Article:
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Create Your Portable Office with a Flash Drive

Create Your Portable Office with a Flash Drive

USB Flash Drive

    Portability is one of the many joys of modern computing technology. If you look back not so long ago in the history of the personal computer, the thought of lugging a laptop to Starbucks was unthinkable. Not just because the cheap buggers didn’t have wifi in the 90s, but because a laptop back then was probably bigger than your desktop today.

    As a nerdy kid, I still remember my dad bringing home the Mac Portable. I marveled at its form then, but there have been a few minor advances in technology here and there and now the Mac Portable has earned its nickname as the Mac Luggable. Imagine taking that thing to tackle some work at Starbucks.

    So, now that we’ve taken a little trip down memory lane it’s pretty easy to appreciate the options we have when it comes to working on the move—let’s take a look at some of the software that allows us to truly work from anywhere, whether the “portable office” includes your laptop or just some computer we’ve accosted at say, a relative’s place while supposedly on holiday. To achieve this mythical feat, we’ll be using…

    Portable USB Apps

    If you haven’t bought a USB flash drive yet, go and get one. You don’t have to use it for storage at all—I use a trusty external hard drive for that, but portable apps are the one thing that makes having a USB drive truly handy. No matter where you are, no matter whose computer you’re hijacking, you can plug it in and use a bunch of the best applications around without having to download and install them.

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    Office Software

    OpenOffice is a fantastic free alternative to Microsoft Office, and I sure as hell haven’t come across a version of Microsoft Office that is sold for flash drives. There’s a word processor, a spreadsheet, a presentation designer and a database app—plus more. Everything you need to replace Office on the road, and it even opens Microsoft files. Get it for Windows and Mac.

    Communication

    Thunderbird is the not-quite-as-famous and somewhat-jealous sibling of Firefox, but despite its feelings of inadequacy it makes a great email app. It’s simple, yet has the power of any good desktop mail client. There’s a portable version for both Windows and Mac.

    Skype is a great communication tool, especially if you’ve put your phone bill on a diet. It does text communication well, though it is really renowned for its voice capabilities. I haven’t come across a way to get a portable OS X version, but with some tinkering you can make it portable for Windows—instructions here.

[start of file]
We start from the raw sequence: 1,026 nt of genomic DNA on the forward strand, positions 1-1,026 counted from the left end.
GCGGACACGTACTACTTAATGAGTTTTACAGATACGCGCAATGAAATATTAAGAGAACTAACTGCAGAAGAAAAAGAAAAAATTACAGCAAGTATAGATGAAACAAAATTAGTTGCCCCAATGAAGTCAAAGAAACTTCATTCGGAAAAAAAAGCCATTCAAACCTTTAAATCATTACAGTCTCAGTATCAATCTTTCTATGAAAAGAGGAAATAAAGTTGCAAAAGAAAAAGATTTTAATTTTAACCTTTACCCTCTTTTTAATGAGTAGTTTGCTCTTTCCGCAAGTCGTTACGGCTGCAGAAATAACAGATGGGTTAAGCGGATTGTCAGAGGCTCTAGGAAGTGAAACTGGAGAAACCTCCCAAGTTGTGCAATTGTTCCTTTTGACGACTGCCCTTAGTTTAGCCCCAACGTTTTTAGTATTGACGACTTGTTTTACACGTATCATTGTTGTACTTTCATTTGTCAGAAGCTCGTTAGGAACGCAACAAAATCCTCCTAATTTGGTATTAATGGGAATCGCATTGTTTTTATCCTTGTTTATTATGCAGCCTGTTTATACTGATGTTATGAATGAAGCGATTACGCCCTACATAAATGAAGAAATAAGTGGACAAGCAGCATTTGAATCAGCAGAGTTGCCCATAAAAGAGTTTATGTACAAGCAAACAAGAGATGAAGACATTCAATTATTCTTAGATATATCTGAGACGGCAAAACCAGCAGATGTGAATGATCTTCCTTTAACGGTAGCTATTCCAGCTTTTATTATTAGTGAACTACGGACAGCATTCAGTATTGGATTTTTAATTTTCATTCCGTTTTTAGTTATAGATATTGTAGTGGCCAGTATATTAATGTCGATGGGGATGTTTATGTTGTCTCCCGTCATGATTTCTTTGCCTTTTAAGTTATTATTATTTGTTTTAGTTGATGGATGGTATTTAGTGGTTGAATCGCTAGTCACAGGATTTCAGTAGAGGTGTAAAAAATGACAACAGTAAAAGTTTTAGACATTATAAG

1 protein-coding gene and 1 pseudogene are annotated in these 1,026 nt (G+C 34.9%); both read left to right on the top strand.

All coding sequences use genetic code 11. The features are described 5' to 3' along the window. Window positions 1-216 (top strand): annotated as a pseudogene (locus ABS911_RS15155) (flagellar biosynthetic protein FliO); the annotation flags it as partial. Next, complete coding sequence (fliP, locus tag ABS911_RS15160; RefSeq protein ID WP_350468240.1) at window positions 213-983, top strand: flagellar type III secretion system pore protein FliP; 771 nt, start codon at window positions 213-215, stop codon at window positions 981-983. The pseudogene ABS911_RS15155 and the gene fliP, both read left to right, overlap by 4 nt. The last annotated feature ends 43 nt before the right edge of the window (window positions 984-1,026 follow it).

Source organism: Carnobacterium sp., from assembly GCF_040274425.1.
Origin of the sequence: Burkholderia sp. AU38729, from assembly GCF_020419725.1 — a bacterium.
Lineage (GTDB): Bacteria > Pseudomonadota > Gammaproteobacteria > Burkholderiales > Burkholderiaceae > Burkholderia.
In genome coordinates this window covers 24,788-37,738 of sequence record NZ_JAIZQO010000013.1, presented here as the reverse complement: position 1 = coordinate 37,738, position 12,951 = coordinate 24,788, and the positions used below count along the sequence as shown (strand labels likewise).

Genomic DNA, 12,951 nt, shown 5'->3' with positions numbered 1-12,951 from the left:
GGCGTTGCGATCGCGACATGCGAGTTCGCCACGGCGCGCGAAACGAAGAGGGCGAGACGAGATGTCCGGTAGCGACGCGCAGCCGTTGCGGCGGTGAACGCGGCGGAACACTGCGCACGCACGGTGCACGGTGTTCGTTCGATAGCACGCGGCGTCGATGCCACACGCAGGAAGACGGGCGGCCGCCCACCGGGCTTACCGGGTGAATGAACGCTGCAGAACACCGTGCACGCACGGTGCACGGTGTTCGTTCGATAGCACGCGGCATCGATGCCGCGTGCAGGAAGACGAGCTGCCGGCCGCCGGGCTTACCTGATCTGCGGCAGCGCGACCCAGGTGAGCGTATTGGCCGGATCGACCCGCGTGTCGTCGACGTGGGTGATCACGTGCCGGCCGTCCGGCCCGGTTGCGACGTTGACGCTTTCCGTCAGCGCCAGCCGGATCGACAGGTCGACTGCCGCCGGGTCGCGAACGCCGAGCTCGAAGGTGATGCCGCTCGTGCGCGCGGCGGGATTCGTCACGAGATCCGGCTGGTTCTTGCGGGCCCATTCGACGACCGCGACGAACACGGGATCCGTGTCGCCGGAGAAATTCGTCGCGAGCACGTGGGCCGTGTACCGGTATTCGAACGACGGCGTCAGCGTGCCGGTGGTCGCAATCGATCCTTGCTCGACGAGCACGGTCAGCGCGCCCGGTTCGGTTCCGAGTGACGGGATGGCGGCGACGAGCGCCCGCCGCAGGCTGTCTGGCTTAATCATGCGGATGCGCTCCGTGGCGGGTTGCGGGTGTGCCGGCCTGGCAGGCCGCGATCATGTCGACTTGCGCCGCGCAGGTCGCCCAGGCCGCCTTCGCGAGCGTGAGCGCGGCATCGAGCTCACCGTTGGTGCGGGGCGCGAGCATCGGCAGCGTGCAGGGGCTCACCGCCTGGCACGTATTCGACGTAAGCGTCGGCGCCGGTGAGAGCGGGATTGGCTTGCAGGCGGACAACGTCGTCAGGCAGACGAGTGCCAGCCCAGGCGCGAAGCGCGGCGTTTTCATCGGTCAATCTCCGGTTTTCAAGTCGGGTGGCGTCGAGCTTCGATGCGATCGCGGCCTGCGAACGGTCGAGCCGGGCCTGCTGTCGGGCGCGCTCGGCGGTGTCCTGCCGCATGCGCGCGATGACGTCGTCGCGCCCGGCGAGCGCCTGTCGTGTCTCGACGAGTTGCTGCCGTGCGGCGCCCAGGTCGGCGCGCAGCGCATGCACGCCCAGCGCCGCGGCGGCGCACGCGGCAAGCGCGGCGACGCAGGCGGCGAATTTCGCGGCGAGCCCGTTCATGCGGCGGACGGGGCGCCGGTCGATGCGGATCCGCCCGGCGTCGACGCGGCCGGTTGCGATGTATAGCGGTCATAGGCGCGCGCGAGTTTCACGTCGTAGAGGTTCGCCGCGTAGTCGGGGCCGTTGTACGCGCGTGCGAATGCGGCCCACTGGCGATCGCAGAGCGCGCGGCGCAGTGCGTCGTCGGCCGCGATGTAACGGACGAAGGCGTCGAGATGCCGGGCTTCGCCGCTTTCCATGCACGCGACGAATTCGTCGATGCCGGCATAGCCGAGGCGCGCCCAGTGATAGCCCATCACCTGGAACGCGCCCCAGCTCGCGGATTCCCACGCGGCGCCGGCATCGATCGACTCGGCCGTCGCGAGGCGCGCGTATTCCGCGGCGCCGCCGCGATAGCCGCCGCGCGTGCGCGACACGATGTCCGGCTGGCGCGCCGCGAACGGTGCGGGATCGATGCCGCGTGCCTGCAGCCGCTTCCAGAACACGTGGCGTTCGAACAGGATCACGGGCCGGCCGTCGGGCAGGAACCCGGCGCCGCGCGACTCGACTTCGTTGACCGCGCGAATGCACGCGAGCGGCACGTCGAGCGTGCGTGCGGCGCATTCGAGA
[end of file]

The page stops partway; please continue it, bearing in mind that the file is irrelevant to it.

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    For instant messaging, Pidgin can take care of pretty much any popular network. It was, in a former life, known as Gaim, the open source instant messenger. You can grab it for Windows. For Mac OS X, the equally versatile Adium is available as a portable app.

    Internet Browsing

    Presumably there’s a browser on the computer you’ve accosted, but don’t take the chance of having to bear with Internet Explorer. Or perhaps you want your bookmarks and various other settings with you. Either way, Firefox is available for both Windows and Mac, and is probably one of the most frequently used of all the portable apps.

    If only they had a Flock portable app.

    Organization Tools

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    Sunbird, another sibling to Firefox, is a calendar program with task management capabilities. It’s even less famous than Thunderbird, but it’s good software as usual from Mozilla. Grab a copy for Windows or Mac. The organization arena of the portable apps world is one I find sorely lacking, and I wouldn’t mind playing with a GTD app for flash drives.

    Multimedia

    Audacity is a great, lightweight audio editor. I suppose most people don’t need an audio editor on the road, but as a recording musician this app has saved my butt a few times. If you do podcasting from strange places—a travel podcast, for instance—then it’s worth keeping this around. Get it for Windows or Mac.

    VLC is a video player that is a true lifesaver. I haven’t thrown a video at it that it couldn’t play, and chances are high that a randomly accosted computer isn’t packed to the brim with codecs. It’s also available on both Windows and Mac.

    Secure Your Flash Drive

    If you’re going to do any serious work with a flash drive setup, you’ll undoubtedly have information stored on there that you don’t want getting out. Whether it’s your address book, email, or files for a client project, you need to ensure that the drive is going to be secure. The easiest way to do this is with a password.

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    Here’s one method to do it with TrueCrypt. If you don’t want to download more software, here’s another method for Mac users using Disk Utility.

    Remember, good solid password creation techniques are essential. Never use your middle name, your kid’s names, birthdays or your favorite band. Passwords that are a combination of numbers and letters work best, especially if you can do it in a way that’s easy for you to remember but not for anybody else. For instance, you could use tyti8mcp08 and memorize it as the year that I ate microwaved chocolate pudding, 2008. I bet you nobody will ever guess that one.

    If you can’t manage to memorize a password, you might just want to plonk down for a flash drive that has a fingerprint reader, though I imagine you’ll spend more time showing off to your friends than working with one of these monsters.